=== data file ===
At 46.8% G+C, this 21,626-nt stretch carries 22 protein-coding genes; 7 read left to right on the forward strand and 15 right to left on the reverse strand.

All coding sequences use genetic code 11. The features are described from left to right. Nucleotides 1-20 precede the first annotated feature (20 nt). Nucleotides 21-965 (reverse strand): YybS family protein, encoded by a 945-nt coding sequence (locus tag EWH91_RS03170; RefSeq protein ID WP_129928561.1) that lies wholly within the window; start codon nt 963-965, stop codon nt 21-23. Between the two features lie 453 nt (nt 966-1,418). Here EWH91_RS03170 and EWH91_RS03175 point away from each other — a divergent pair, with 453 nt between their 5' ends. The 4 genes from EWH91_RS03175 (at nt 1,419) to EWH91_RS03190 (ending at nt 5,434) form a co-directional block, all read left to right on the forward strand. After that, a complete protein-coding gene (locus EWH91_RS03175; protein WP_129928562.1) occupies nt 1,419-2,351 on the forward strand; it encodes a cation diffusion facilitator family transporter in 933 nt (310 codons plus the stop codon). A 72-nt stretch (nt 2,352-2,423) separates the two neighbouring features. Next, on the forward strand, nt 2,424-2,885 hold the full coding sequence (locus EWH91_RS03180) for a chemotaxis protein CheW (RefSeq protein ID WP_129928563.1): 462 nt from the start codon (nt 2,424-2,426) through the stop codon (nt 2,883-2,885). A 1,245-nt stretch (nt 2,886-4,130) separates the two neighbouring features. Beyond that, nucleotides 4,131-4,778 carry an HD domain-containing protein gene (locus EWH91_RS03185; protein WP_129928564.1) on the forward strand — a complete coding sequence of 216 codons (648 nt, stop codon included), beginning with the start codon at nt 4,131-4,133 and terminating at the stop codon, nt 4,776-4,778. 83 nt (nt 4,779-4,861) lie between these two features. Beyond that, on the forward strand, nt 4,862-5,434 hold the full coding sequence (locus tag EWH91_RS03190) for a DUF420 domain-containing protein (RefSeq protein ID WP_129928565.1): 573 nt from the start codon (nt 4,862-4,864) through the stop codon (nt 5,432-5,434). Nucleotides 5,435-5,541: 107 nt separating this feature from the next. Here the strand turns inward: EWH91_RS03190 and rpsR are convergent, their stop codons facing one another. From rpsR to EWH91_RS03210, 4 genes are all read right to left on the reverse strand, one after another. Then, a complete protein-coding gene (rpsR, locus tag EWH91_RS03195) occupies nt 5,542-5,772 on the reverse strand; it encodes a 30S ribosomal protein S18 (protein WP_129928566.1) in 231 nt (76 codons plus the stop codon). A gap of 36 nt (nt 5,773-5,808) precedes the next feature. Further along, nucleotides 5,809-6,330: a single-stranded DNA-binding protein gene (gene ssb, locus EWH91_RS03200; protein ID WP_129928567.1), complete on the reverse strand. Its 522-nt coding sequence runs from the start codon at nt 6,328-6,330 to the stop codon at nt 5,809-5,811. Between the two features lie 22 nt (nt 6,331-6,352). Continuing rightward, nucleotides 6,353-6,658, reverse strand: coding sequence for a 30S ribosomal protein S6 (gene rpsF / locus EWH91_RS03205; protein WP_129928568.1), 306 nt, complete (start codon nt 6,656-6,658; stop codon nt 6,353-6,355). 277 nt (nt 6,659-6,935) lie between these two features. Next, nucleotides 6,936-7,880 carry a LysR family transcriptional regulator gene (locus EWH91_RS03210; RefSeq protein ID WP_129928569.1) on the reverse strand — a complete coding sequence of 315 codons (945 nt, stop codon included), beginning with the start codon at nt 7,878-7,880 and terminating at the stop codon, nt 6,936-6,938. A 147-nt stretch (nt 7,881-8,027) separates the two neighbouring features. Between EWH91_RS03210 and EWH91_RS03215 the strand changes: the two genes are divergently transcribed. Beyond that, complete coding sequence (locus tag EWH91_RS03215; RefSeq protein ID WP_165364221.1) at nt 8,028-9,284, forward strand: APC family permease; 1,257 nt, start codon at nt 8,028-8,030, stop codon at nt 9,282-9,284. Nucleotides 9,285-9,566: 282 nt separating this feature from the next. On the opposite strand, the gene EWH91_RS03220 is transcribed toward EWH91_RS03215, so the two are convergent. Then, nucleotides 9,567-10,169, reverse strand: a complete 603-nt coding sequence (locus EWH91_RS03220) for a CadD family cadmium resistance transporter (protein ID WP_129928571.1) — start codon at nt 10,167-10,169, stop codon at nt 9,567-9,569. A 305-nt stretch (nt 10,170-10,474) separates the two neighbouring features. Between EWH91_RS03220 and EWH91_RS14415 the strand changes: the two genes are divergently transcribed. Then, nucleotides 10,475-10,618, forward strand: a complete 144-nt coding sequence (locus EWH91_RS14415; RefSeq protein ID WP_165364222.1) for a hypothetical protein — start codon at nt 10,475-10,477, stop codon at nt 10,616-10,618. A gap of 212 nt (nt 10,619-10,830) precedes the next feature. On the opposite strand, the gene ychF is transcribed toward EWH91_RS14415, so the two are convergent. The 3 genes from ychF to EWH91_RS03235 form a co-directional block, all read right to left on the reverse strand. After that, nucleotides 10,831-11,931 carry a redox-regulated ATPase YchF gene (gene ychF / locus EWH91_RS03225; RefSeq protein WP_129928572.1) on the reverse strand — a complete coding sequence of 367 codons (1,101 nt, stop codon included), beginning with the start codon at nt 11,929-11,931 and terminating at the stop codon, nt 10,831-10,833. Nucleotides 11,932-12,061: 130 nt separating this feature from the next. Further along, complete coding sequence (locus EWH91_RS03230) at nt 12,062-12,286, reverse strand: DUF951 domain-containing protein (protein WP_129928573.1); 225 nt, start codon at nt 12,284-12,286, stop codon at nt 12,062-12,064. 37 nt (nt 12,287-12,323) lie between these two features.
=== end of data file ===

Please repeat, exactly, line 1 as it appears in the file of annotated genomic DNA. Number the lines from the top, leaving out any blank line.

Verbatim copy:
At 46.8% G+C, this 21,626-nt stretch carries 22 protein-coding genes; 7 read left to right on the forward strand and 15 right to left on the reverse strand.